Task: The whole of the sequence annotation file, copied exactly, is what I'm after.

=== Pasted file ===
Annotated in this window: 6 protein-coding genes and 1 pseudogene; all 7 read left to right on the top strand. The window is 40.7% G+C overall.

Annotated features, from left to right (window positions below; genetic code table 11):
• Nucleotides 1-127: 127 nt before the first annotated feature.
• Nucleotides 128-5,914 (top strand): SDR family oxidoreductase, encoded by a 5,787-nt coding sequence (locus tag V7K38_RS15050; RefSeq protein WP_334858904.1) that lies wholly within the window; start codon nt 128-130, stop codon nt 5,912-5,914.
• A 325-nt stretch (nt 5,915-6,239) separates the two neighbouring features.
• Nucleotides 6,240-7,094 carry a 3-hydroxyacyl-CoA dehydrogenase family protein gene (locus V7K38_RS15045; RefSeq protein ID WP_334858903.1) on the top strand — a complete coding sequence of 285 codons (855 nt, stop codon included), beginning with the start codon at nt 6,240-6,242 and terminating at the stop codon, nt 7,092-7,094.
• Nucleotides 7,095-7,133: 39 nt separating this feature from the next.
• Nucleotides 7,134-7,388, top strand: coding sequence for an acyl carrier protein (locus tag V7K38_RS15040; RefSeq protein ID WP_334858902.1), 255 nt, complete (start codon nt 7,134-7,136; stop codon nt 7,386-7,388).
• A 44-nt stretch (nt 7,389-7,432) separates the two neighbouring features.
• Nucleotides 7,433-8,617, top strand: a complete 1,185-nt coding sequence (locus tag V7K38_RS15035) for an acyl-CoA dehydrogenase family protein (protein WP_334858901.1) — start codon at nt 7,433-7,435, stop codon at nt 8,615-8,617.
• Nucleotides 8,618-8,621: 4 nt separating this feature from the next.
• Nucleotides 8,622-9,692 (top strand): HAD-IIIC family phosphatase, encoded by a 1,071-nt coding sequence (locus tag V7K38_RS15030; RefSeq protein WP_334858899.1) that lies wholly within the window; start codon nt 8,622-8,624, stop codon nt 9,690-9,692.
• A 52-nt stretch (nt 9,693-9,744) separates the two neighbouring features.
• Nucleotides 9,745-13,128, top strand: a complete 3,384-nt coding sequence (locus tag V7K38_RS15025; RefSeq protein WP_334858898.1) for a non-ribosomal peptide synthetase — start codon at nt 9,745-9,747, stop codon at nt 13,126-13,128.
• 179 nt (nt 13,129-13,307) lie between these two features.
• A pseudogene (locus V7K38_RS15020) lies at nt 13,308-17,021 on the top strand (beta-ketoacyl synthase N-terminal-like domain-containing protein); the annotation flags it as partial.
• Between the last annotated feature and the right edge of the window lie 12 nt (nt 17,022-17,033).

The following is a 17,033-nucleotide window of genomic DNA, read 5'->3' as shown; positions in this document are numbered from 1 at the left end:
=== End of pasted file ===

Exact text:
Annotated in this window: 6 protein-coding genes and 1 pseudogene; all 7 read left to right on the top strand. The window is 40.7% G+C overall.

Annotated features, from left to right (window positions below; genetic code table 11):
• Nucleotides 1-127: 127 nt before the first annotated feature.
• Nucleotides 128-5,914 (top strand): SDR family oxidoreductase, encoded by a 5,787-nt coding sequence (locus tag V7K38_RS15050; RefSeq protein WP_334858904.1) that lies wholly within the window; start codon nt 128-130, stop codon nt 5,912-5,914.
• A 325-nt stretch (nt 5,915-6,239) separates the two neighbouring features.
• Nucleotides 6,240-7,094 carry a 3-hydroxyacyl-CoA dehydrogenase family protein gene (locus V7K38_RS15045; RefSeq protein ID WP_334858903.1) on the top strand — a complete coding sequence of 285 codons (855 nt, stop codon included), beginning with the start codon at nt 6,240-6,242 and terminating at the stop codon, nt 7,092-7,094.
• Nucleotides 7,095-7,133: 39 nt separating this feature from the next.
• Nucleotides 7,134-7,388, top strand: coding sequence for an acyl carrier protein (locus tag V7K38_RS15040; RefSeq protein ID WP_334858902.1), 255 nt, complete (start codon nt 7,134-7,136; stop codon nt 7,386-7,388).
• A 44-nt stretch (nt 7,389-7,432) separates the two neighbouring features.
• Nucleotides 7,433-8,617, top strand: a complete 1,185-nt coding sequence (locus tag V7K38_RS15035) for an acyl-CoA dehydrogenase family protein (protein WP_334858901.1) — start codon at nt 7,433-7,435, stop codon at nt 8,615-8,617.
• Nucleotides 8,618-8,621: 4 nt separating this feature from the next.
• Nucleotides 8,622-9,692 (top strand): HAD-IIIC family phosphatase, encoded by a 1,071-nt coding sequence (locus tag V7K38_RS15030; RefSeq protein WP_334858899.1) that lies wholly within the window; start codon nt 8,622-8,624, stop codon nt 9,690-9,692.
• A 52-nt stretch (nt 9,693-9,744) separates the two neighbouring features.
• Nucleotides 9,745-13,128, top strand: a complete 3,384-nt coding sequence (locus tag V7K38_RS15025; RefSeq protein WP_334858898.1) for a non-ribosomal peptide synthetase — start codon at nt 9,745-9,747, stop codon at nt 13,126-13,128.
• 179 nt (nt 13,129-13,307) lie between these two features.
• A pseudogene (locus V7K38_RS15020) lies at nt 13,308-17,021 on the top strand (beta-ketoacyl synthase N-terminal-like domain-containing protein); the annotation flags it as partial.
• Between the last annotated feature and the right edge of the window lie 12 nt (nt 17,022-17,033).

The following is a 17,033-nucleotide window of genomic DNA, read 5'->3' as shown; positions in this document are numbered from 1 at the left end: